TABLE 1 Traceless TRA Mass Liquid Mass Se Reducing liq.-(l) TRA Carrier LC React. Ex. (g) Agent (“TRA”) sol.-(s) (g) (“LC”) (g) Cond. Observ. 1 0.438 ammonium (s) 0.0874 ethylene 2.98 A D formate diamine 2 0.584 ammonium (s) 0.117 ethylene 2.80 A D formate diamine 3 0.729 ammonium (s) 0.146 ethylene 2.63 A D formate diamine 4 0.585 formic acid (l) 0.057 ethylene 11.4 B D diamine 5 0.539 oxalic acid (s) 0.103 ethylene 11.4 B D diamine 6 0.150 formic acid (l) 0.018 N,N,N′,N′- 4.83 C D tetramethyl guanidine 7 0.150 lactic acid (l) 0.0343 N,N,N′,N′- 4.82 C G tetramethyl guanidine 8 0.150 heptaldehyde (l) 0.0434 N,N,N′,N′- 4.81 C D tetramethyl guanidine 9 0.300 formic acid (l) 0.0350 pyrrolidine 9.66 E D 10 4.00 formic acid (l) 0.580 ethylene 5.41 E H diamine 11 0.480 formic acid (l) 0.020 ethylene 9.50 F D diamine 12 0.472 formic acid (l) 0.028 ethylene 9.50 F D diamine A. Reaction vessel & contents heated on hot plate set at 120° C. for 6.5 hours; then raised hot plate set point temperature to 130° C. and continued heating for 2 more hours. B. Continued agitation with reflux until all solids dissolved. C. Heated contents of reaction vessel on a hot plate set at 120° C. for 6 hours. D. No solids were observed remaining on the bottom of reaction vessel upon completion of reaction. E. Continued agitation with reflux for 2 hours. F. Continued agitation with reflux for 3 hours. G. Reaction incomplete; however, some selenium dissolution was observed. H. No solids were observed remaining on the bottom of the reaction vessel upon completion of reaction. The product selenium ink was noticeably viscous.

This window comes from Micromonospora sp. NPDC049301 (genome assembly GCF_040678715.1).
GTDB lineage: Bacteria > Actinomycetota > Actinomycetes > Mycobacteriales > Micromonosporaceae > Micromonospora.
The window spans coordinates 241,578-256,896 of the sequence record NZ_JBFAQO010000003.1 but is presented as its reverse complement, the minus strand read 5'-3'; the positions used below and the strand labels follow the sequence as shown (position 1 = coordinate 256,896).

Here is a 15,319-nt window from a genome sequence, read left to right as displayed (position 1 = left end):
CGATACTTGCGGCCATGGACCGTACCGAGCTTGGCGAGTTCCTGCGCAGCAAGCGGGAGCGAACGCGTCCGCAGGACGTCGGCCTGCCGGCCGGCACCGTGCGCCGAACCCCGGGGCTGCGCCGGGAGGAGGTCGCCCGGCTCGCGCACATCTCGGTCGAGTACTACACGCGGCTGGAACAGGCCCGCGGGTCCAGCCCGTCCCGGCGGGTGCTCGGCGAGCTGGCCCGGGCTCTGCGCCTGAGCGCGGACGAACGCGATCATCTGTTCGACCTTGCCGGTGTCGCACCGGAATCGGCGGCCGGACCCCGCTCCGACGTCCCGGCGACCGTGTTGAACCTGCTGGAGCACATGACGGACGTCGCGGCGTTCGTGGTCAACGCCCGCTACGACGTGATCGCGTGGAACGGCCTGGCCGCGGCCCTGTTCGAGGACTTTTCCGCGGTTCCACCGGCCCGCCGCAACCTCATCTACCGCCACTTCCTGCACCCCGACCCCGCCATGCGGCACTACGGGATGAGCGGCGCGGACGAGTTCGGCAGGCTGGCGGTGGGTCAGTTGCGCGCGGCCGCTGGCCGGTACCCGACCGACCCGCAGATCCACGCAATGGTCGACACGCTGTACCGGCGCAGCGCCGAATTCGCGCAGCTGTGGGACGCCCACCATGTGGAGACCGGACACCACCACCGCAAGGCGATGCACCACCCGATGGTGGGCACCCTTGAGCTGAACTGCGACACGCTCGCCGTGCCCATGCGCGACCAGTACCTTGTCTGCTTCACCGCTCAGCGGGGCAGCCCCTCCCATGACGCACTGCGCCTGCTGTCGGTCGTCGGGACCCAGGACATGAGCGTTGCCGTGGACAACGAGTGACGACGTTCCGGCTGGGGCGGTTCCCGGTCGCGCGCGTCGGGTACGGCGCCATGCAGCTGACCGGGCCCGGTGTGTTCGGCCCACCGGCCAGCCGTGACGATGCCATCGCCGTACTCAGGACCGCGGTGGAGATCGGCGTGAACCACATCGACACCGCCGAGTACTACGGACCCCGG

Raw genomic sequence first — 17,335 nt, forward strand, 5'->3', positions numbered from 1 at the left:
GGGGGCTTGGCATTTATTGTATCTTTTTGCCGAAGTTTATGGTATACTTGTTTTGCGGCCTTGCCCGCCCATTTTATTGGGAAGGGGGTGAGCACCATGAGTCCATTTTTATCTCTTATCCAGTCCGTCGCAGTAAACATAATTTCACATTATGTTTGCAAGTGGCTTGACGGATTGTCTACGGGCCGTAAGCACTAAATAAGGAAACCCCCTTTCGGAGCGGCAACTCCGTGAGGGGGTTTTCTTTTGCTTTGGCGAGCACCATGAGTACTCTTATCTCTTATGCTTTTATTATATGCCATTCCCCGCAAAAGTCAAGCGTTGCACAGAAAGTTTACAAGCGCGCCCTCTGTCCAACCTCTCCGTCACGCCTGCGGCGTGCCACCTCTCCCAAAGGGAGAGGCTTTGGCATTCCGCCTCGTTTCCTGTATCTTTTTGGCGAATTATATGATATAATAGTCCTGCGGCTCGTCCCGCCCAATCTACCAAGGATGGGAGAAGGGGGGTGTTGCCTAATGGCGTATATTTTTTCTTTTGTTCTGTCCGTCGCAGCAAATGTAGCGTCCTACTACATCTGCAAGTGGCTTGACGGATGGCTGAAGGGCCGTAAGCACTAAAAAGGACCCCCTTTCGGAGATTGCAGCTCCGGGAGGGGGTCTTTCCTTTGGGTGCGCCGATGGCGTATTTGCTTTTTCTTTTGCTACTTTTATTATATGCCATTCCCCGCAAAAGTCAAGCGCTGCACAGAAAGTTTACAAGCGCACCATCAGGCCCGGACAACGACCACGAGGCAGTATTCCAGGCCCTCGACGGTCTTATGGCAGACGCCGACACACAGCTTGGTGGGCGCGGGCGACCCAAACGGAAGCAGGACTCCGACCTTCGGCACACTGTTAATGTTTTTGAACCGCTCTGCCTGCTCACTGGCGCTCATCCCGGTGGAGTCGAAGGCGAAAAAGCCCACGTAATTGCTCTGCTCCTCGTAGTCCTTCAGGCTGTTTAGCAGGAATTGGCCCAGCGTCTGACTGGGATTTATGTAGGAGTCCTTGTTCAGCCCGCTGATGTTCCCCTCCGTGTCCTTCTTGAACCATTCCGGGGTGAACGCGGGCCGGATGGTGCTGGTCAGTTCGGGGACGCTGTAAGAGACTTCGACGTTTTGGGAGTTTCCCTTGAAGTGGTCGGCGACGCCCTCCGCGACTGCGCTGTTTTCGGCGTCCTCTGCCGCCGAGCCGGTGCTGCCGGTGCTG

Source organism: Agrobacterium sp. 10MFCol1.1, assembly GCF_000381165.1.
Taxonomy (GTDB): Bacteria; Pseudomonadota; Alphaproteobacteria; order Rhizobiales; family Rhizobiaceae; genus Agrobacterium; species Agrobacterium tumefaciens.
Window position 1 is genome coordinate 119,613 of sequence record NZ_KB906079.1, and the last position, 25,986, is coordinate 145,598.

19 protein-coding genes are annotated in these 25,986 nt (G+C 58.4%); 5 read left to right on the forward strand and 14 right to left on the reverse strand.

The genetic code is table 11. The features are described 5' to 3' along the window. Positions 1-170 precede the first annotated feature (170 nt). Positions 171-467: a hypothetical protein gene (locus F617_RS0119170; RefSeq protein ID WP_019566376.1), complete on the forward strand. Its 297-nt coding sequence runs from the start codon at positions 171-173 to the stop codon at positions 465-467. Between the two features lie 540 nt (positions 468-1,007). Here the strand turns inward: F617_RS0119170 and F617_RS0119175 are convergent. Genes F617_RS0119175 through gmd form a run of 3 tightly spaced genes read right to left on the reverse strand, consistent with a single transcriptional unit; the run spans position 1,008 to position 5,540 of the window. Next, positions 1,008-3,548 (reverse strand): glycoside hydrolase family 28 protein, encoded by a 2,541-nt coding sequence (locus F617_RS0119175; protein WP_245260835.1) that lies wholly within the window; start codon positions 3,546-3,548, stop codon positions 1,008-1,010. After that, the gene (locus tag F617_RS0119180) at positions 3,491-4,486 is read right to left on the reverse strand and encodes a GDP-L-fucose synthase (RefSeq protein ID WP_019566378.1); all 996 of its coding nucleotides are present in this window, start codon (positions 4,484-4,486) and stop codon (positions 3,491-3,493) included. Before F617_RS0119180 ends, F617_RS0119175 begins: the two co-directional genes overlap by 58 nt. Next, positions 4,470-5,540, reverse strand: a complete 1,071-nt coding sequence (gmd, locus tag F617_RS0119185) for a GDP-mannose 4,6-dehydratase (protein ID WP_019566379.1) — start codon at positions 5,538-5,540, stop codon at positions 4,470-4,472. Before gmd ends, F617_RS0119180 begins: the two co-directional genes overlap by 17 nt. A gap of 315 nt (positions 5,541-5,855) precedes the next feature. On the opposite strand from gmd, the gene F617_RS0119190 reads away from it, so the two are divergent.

Examples 13-26 Filtration

The selenium inks prepared according to the Examples noted in Table 2 were filtered through a 1.2 micron glass syringe filter and a 0.45 micron PTFE syringe filter as noted in Table 2 after sitting without agitation on a shelf at room temperature and pressure for the period noted in Table 2 following synthesis of the ink with the result noted in Table 2.

TABLE 2 Se Ink Hold Time Ex. # according to Ex. # Before Filtration Filter size Result 13 4 12 weeks 0.45 μm  I 14 5 11.5 weeks 0.45 μm  I 15 6 16 hours 1.2 μm I 16 8 16 hours 1.2 μm I 17 9 16 hours 1.2 μm I 18 10 16 hours 1.2 μm I 19 11 16 hours 1.2 μm I 20 12 16 hours 1.2 μm I 21 6 25 days 1.2 μm I 22 8 25 days 1.2 μm I 23 9 25 days 1.2 μm K 24 10 25 days 1.2 μm L 25 11 21 days 1.2 μm I 26 12 21 days 1.2 μm I I. No aggregation or settling observed following the noted hold time. The selenium ink passed through the filter with no hold up (i.e., all material passed through the filter). K. About 1 to 2 wt % held up in the filter. No resistance felt during filtration. L. About 5 to 10 wt % held up in the filter. Some resistance felt during filtration.

Example 27 Preparation of Copper Selenide Film on Copper Substrate